Offseason to do list: Magic

A lot of people forget about the Magic when they think about the Eastern Conference. It makes sense as to why people don't think about them because they are a mid sized market and have not made much noise in the league recently. When the Magic made it to the finals with Shaq and the supposed superstar Penny Hardaway, they had the one-two punch combination we have seen work so frequently for past championship teams. When looking at this Magic team it seems like they have all the pieces. They have one of the top 2 centers in the league in Dwight Howard and a supposed sidekick in Rashard Lewis. They even have a credible third option in Hedo Turkoglu. I say they have a sidekick in Rashard Lewis, but he isn't really a side kick. He is the highest paid player on the team at $17.2 million this year and he makes more each year than Dwight Howard will until the end of the summer of 2013. No one knows how Lewis was able to get Rich DeVos to cut him that kind of check, but he sure is not playing like a $100+ million plus player.

Rashard Lewis gets paid superstar money. He is solid player without question. Lewis is a versatile 4 who can be a spot-up shooter or a creator. He stretches defenses and creates serious matchup problems. Although he makes the most money on the team he wasn't even the team leader in scoring. He was not even the second leader in scoring. Yes, he was the third. He averaged 18.2 ppg and grabs 5.4 rebs a game. He is third on the team in rebs too. He has hit some big shots for the Magic and shows up when they need him to, but there does not seem to be the 'it factor' in his game. He makes superstar money, but has no superstar quality about him. Could he be another Penny Hardaway in the making? A player who thrives off of the big man in the middle? He is clearly incapable of leading a team himself, just ask the former NBA team the Seattle Sonics how that went for them. The problem for the Magic would not be Lewis himself, if it weren't for his enormous contract. He eats up a huge portion of their salary and since he is signed to the end of the 2012-2013 season, he is going to sit on Orlando's books and be completely content every time they get knocked out of the second round of the playoffs. Stan Van Gundy runs plays for Lewis, but that is only because a guy with Lewis' talent should be able to deliver. He is a marginal defender and gets lost during stretches of the game. He did lead the team in steals at 1.22 a game which shows a little life in his defense, and aggression. He holds the key to the Magic's success. If he can improve his defense the Magic can have a good shot at getting deep into the playoffs. If the Magic do not get some results at the end of this coming year expect them to try and dish Lewis elsewhere, but expect there to be few to no offers for his massive contract.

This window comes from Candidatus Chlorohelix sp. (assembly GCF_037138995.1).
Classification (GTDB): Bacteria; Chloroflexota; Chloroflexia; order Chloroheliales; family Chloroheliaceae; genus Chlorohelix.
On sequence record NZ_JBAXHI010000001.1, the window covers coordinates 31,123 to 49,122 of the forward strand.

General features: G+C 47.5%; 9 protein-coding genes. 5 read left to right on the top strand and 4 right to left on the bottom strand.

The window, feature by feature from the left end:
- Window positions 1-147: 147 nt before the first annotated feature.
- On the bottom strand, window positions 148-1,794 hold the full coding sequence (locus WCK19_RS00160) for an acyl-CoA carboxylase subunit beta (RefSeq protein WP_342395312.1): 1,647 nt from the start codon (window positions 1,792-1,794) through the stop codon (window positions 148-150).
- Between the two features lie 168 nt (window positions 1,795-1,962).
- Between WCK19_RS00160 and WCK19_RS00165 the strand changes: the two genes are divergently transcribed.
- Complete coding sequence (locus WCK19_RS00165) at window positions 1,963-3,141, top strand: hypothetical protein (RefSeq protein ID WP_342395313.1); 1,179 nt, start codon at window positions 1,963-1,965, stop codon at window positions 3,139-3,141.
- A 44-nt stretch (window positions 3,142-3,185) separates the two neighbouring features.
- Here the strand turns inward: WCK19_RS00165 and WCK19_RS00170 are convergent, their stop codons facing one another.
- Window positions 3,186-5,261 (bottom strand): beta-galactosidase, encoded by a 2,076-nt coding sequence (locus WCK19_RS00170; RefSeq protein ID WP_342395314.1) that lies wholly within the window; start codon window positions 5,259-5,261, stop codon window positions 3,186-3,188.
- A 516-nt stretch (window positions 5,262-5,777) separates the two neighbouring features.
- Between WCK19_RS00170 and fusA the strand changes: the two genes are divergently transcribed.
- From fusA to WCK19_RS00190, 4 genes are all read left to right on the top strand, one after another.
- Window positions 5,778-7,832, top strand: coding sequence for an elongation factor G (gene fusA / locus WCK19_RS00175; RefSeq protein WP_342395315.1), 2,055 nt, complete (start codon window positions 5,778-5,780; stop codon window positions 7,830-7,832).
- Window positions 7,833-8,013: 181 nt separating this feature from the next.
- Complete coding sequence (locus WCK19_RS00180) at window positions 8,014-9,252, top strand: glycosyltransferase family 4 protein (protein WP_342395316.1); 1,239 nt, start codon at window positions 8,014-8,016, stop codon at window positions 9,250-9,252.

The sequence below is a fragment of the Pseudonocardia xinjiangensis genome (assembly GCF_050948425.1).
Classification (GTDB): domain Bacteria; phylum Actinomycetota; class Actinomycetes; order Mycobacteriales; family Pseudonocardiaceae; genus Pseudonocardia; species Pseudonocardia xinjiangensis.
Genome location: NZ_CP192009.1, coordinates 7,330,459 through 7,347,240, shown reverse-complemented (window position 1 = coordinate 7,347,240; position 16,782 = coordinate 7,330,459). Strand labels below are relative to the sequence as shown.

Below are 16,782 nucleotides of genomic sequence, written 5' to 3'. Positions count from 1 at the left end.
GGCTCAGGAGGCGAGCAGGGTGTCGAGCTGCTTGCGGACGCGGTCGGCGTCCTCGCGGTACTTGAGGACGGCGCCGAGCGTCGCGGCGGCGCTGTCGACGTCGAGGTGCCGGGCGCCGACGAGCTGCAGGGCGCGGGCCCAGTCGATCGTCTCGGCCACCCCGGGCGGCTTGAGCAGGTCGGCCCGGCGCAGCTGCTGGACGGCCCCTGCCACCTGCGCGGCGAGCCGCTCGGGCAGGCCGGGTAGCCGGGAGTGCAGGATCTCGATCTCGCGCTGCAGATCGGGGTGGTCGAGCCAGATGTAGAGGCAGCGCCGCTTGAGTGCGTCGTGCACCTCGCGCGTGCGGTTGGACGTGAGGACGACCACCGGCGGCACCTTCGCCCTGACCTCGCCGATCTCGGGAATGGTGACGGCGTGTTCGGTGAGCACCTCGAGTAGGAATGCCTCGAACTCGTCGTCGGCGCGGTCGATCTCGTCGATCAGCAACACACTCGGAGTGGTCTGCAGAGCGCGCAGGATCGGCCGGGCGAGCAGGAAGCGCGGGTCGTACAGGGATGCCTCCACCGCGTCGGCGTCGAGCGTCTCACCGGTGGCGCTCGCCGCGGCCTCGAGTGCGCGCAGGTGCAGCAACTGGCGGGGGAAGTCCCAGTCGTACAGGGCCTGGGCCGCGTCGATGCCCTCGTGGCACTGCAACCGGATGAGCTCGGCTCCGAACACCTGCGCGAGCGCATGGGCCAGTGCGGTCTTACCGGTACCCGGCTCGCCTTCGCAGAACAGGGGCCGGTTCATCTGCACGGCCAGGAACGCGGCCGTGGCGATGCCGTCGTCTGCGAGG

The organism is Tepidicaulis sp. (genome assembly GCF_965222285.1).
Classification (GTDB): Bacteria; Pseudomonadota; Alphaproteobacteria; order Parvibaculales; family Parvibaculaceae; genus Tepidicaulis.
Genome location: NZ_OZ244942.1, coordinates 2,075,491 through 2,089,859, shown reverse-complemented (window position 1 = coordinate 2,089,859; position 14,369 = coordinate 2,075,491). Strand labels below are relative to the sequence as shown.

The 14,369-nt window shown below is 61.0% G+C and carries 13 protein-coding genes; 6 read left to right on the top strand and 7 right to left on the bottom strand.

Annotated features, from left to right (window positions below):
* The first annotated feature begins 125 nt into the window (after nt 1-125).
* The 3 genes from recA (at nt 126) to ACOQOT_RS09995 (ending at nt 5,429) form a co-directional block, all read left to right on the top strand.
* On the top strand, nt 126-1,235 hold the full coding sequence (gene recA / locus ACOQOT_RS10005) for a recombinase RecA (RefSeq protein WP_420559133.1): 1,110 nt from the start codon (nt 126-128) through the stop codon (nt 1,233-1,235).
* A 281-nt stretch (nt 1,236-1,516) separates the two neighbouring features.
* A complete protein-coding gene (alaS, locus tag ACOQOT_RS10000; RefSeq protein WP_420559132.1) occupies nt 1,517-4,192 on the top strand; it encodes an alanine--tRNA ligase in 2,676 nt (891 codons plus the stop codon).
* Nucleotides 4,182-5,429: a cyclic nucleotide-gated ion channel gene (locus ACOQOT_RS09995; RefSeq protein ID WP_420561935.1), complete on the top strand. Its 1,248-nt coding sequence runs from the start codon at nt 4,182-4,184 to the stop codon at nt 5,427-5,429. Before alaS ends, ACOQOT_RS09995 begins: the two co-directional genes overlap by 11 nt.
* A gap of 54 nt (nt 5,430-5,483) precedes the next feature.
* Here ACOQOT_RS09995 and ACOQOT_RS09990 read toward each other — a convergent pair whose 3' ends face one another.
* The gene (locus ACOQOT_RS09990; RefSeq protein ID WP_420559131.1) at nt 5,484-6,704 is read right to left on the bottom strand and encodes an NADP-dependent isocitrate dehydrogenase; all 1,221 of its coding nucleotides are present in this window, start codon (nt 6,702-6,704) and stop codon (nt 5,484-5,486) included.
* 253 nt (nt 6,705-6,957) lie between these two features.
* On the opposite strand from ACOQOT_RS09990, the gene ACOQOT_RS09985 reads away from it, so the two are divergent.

Dwight Howard is the franchise player. If there was a way to switch contracts between players on a team, it would be no more justified than in the instance of Lewis and Howard. At least it would be a little easier to trade Lewis. Howard is one of the last pure centers in the league. He is the poster boy for the next generation of centers. The speed of the modern game has called for Centers to be versatile in more than one area. The 90s glory years for centers that included Shaq, Mourning, Ewing, and Hakeem were strictly post players. They were moderately good athletes, but Dwight Howard represents the future evolution of what NBA centers will be. He is listed at 6'11 and 265 lbs and covered in muscle. He can jump out of the gym, well, at least to the top of the backboard. He is the most credible shot blocker in the game today and poses a huge inside presence that discourages shifty guards from getting easy layups. His numbers are just as big as his physique. He is the leading scorer on the team at 20.7 ppg, 14.2 rebs and 2.15 blks. People forget that Howard won't even turn 23 until December. If his career continues on this upward trend, he will be a Hall of Fame player before it is all over. His career has turned out a little bit different than fellow draft classmates, Sebastian Telfair and J.R Smith, both of which he played against in high school. Dwight Howard played all 82 games this past season and needs rest which means the Magic need some good backup for him. They have Tony Battie who did not play a game this season but made $5.2 million. They also have Colgate's professional sports claim to fame in Adonal Foyle who averages 9.5 minutes a game and an amazing 1.9 ppg and also squeezes in time to grab 1.2 rebs. The Magic need a serious upgrade for the backup center position, but Howard is young enough to carry the load right now.

We have all seen Dwight Howard's ridiculous dunks from the dunk contest from the 2008 All-Star game so I thought posting that would be a little boring. Here is a Vitamin Water ad showing him practicing for the dunk contest.